If You Want to Lower Your Heart Attack Risk, Cardiologists Say You Should Do This One Thing Every Day

A cardiologist is holding up an item shaped as a heart

More than 800,000 people have a heart attack every year in the U.S. In reality, the true figure may be much higher because experts estimate that at least half of all heart attacks may be “silent,” meaning the person may have few, if any, noticeable symptoms and as a result may not seek medical treatment. All heart attacks—whether silent or not—can damage your heart and be potentially life-threatening, so obviously you want to do everything possible to avoid this serious medical event. 

While there’s no surefire way to guarantee you won’t ever have a heart attack, there are things you can do (and avoid doing) that will significantly decrease your risk.

Related: If You Want to Lower Your Heart Attack Risk, There's One Habit You Should Ditch ASAP

Biggest Risk Factors for a Heart Attack

There are several primary risk factors for a heart attack—and the good news is, most of them you can control or at least improve. 

Dr. Payal Kohli, MD, FACC,
Preventive Cardiologist and Founder and Medical Director at Cherry Creek Heart, lists the main modifiable/treatable risk factors:

  • Cholesterol. Dr. Kohli says you should understand your cholesterol numbers and risk associated with high LDL cholesterol. "It’s important to discuss treatment options with your doctor and consider options to lower your cholesterol if it is elevated."

  • Obesity. Dr. Kohli recommends maintaining a healthy weight, with a BMI of 20-25.

  • Diabetes/prediabetes. You should aim for an HbA1c of less than 5.6, Dr. Kohli says.

  • Hypertension or high blood pressure. Ideally, your blood pressure should be at or below 120/80, says Dr. Kohli.

  • Lifestyle habits. This includes things like smoking, diet, exercise, and drinking alcohol.

There are also some risk factors you can’t control. In addition to age and gender, these include:

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The One Daily Habit That Can Lower Your Risk of Having a Heart Attack, According to Cardiologists

One change you can make that can immediately improve your heart attack risk, according to Dr. Sandeep R. Singh, MD, MBAa cardiologist and medical advisor to Recovery Plus, is eating a healthy diet. This should include “lots of fruits, veggies, whole grains and lean proteins,” says Dr. Singh. “Adopting a heart-healthy diet low in saturated fats, trans fats, sodium and refined sugars can significantly reduce the risk of heart attack.”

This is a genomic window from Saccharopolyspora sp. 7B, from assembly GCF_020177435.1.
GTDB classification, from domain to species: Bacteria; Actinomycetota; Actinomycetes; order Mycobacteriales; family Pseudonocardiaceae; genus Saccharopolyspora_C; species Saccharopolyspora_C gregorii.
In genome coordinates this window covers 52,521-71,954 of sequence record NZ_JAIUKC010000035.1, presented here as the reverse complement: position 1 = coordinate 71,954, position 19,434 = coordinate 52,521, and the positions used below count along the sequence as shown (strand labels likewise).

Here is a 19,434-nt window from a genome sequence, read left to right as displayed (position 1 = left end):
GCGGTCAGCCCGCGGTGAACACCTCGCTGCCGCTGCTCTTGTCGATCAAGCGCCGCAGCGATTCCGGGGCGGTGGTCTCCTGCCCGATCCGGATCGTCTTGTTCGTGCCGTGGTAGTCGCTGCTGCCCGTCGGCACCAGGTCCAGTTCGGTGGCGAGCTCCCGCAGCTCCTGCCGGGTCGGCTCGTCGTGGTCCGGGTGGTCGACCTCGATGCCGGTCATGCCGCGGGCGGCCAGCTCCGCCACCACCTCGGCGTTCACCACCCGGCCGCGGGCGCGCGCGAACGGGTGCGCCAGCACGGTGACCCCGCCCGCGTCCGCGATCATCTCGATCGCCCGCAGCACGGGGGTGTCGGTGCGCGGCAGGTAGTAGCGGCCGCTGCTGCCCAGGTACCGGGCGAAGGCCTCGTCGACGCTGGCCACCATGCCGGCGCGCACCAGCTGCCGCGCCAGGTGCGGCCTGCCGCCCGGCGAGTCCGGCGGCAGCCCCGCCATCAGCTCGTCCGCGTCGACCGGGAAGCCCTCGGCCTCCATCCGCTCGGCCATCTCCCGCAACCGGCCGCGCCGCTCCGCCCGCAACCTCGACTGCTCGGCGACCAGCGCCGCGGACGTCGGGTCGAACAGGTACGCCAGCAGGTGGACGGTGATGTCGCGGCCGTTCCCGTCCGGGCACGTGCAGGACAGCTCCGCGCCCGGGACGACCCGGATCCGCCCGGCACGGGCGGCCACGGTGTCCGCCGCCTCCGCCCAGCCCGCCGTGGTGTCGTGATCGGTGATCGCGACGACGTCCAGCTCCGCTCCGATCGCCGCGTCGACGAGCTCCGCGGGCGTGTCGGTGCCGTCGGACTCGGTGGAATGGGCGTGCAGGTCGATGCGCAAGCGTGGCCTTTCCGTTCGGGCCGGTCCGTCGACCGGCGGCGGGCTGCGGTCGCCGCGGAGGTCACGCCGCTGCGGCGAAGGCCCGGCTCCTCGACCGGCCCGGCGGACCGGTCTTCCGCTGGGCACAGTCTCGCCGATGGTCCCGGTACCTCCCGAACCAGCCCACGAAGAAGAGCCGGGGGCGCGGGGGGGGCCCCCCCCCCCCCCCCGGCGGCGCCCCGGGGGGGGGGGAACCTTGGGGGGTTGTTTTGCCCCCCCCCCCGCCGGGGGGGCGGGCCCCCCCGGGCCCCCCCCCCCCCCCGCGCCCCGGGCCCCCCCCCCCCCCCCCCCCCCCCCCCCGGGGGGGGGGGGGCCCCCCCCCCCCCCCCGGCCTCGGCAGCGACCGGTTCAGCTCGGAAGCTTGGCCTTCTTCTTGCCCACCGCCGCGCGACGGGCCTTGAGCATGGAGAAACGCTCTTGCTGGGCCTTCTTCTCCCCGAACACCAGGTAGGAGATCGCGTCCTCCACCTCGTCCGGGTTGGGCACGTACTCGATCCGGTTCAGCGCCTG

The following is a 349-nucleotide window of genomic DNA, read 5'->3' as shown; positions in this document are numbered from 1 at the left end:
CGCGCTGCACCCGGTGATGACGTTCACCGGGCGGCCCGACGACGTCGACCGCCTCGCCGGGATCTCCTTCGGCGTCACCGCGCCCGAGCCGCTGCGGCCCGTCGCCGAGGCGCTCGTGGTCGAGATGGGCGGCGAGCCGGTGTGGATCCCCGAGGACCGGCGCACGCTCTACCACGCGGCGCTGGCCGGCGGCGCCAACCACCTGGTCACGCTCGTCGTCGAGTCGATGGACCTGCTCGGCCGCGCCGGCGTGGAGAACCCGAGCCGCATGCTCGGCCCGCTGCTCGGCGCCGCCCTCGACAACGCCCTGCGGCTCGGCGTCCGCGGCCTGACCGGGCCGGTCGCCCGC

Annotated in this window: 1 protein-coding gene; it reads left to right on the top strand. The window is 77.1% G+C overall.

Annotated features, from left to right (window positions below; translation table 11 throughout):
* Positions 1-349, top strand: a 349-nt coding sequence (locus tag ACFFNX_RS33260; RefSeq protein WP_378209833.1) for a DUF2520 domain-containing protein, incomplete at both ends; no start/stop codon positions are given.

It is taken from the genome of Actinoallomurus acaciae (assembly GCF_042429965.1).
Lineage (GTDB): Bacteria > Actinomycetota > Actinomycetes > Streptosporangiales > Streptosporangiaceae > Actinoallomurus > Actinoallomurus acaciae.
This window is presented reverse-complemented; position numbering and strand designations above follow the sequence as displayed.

Dr. Kohli echoes that advice. “I recommend every plate have half fruits/vegetables/legumes, a quarter lean protein (fish, tofu) and a quarter a whole grain,” she says. “This food should have lots of colors (especially the vegetables), be made fresh, be minimally processed and low in sodium. With this ‘recipe’ for healthy eating, we can try to incorporate the DASH and/or Mediterranean diets, which are both considered ‘heart healthy’ into our lives.”

Other Changes You Can Make to Reduce Your Heart Attack Risk

In addition to improving your diet, there are some other changes you can make to your daily habits that can lower your risk of a heart attack.


Most people need to move more, says Dr. Singh, who recommends you should aim for 30 minutes of exercise most days, with a target of 150 minutes per week.

Quit smoking and limit alcohol intake

“It’s not just about what we do eat, it’s also about what we don’t eat/put inside our body, like toxins,” explains Dr. Kohli. “So, the heart-healthy recommendation would be no alcohol preferably, but if you choose to drink, then no more than one to two drinks a week would be ideal. I would also recommend avoiding smoking of any kind—this includes nicotine or marijuana. You can activate inflammation with vaping and smoking, and this can ultimately increase risk of heart attack or stroke.”

Learn to manage stress

Chronic stress can be bad for your heart. Dr. Singh suggests you “find things that help you chill, like deep breathing or hobbies.”

Get enough sleep

Getting sufficient rest can be good for you in many ways, including supporting heart health. “Seven to nine hours of sleep at night is a must for most adults,” says Dr. Kohli. “And we need good quality sleep, so we should avoid screens near bedtime after it's dark outside and try to have a routine, with good ‘sleep hygiene’ to wind down before bedtime and follow the same routine every day, synced with the darkness and sunlight. Also, if you snore, I recommend discussing screening for sleep apnea.”

Related: Is Waking Up in the Middle of the Night Normal? Here's What Sleep Doctors Say

Know your risk score

Knowing which high-risk factors you need to improve can help guide you to make positive changes. “According to the American Heart Association and the World Health Organization, 80% of heart attacks and strokes are preventable with adoption of a healthy lifestyle and treatment of risk factors, coined as ‘life’s essential 8’,” says Dr. Kohli. “Every individual should calculate their “Life’s Essential 8” score and get a personalized ‘lifestyle prescription’ for how to improve this score.” 

The good news is that making just a few relatively basic (yet very important) changes can dramatically improve your heart health and lower your risk of a heart attack. “Easy lifestyle changes incorporated into life, especially early on, can make a huge impact on the trajectory of heart disease,” says Dr. Kohli. “I like to say it is a train that is headed on a track. Statistically, given that heart disease is a leading healthcare crisis globally and, in the U.S., we know where the train is headed. However small changes in the trajectory of that train early in life can lead the train to a whole different destination. Know your numbers so you know (and can change) your risk!”

Next up, check out these 25 foods that are good for your heart.